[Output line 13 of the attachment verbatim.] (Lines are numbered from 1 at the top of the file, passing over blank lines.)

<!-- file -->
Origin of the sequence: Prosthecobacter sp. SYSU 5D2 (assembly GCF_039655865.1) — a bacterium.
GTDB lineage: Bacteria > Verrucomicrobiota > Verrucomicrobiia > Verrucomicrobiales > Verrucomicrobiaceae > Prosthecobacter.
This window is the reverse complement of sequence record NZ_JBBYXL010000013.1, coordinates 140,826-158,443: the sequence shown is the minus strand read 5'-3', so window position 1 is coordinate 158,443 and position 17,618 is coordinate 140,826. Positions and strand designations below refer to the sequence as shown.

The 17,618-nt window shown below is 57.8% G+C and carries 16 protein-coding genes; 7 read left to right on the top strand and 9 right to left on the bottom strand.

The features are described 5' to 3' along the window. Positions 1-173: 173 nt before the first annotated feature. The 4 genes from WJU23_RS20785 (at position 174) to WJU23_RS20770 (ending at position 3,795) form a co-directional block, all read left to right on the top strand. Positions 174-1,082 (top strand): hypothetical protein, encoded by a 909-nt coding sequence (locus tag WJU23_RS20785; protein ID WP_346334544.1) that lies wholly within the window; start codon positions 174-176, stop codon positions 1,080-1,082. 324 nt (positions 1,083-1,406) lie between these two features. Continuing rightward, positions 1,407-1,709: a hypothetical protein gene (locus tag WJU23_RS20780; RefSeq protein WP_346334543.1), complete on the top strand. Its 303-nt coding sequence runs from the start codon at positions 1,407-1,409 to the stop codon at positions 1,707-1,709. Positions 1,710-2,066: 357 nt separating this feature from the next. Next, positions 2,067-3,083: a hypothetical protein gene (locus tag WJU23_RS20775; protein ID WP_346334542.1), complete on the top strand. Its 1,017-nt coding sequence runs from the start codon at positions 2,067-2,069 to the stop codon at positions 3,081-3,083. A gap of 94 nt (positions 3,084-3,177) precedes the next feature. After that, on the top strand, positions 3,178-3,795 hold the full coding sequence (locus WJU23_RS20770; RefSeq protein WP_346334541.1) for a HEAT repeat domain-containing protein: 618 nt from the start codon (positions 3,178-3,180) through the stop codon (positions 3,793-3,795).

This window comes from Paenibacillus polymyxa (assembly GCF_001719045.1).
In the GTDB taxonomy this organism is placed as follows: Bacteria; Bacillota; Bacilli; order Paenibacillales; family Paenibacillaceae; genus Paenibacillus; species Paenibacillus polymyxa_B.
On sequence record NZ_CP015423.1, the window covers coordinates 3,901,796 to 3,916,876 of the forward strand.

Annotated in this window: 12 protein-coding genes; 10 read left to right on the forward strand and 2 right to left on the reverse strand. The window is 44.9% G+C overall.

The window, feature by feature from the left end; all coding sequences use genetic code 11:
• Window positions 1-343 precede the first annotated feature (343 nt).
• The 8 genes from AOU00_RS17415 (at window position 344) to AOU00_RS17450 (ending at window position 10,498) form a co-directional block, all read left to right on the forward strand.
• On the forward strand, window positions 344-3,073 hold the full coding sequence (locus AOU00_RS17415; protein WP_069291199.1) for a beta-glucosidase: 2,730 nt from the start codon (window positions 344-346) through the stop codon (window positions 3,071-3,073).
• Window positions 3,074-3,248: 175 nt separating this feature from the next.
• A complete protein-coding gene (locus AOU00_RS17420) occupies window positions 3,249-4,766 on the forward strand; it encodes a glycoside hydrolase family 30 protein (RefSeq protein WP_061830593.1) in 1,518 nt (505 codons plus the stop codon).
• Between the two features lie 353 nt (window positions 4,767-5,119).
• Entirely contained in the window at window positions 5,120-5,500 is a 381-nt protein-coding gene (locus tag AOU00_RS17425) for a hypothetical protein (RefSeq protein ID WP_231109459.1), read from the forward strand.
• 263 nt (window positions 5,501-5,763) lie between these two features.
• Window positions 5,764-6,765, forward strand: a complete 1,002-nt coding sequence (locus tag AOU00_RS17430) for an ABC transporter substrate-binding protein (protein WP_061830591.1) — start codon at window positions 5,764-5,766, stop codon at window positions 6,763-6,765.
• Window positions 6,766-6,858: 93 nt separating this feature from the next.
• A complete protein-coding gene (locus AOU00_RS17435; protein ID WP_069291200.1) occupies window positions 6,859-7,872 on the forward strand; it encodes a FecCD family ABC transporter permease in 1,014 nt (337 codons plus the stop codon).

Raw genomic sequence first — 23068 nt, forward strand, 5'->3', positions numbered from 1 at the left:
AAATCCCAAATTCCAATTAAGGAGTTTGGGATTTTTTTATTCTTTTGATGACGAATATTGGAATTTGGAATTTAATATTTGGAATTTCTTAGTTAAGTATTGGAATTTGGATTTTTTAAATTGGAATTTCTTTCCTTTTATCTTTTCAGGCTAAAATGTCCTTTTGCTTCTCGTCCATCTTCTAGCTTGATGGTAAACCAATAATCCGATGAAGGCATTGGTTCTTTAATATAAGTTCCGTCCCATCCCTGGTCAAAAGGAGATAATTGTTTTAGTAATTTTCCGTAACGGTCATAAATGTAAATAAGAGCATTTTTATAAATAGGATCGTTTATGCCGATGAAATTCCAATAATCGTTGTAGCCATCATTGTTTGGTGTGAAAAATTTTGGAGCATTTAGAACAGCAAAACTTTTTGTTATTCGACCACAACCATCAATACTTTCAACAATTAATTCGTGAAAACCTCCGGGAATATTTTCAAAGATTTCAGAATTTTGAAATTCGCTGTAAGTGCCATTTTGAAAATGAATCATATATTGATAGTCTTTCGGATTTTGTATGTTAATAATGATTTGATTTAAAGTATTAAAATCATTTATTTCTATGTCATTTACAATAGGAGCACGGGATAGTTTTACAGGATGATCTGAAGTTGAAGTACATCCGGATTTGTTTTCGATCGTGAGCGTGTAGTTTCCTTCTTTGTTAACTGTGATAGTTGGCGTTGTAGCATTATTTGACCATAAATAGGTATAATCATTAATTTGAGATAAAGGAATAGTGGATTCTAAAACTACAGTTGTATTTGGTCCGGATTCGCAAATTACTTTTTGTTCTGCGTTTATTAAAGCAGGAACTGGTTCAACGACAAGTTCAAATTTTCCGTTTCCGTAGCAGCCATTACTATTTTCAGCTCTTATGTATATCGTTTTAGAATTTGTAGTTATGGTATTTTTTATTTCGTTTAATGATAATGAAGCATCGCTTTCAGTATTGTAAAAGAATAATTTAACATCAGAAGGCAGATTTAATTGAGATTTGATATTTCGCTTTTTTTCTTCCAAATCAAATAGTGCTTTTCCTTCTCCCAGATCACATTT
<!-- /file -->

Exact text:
• On the forward strand, window positions 344-3,073 hold the full coding sequence (locus AOU00_RS17415; protein WP_069291199.1) for a beta-glucosidase: 2,730 nt from the start codon (window positions 344-346) through the stop codon (window positions 3,071-3,073).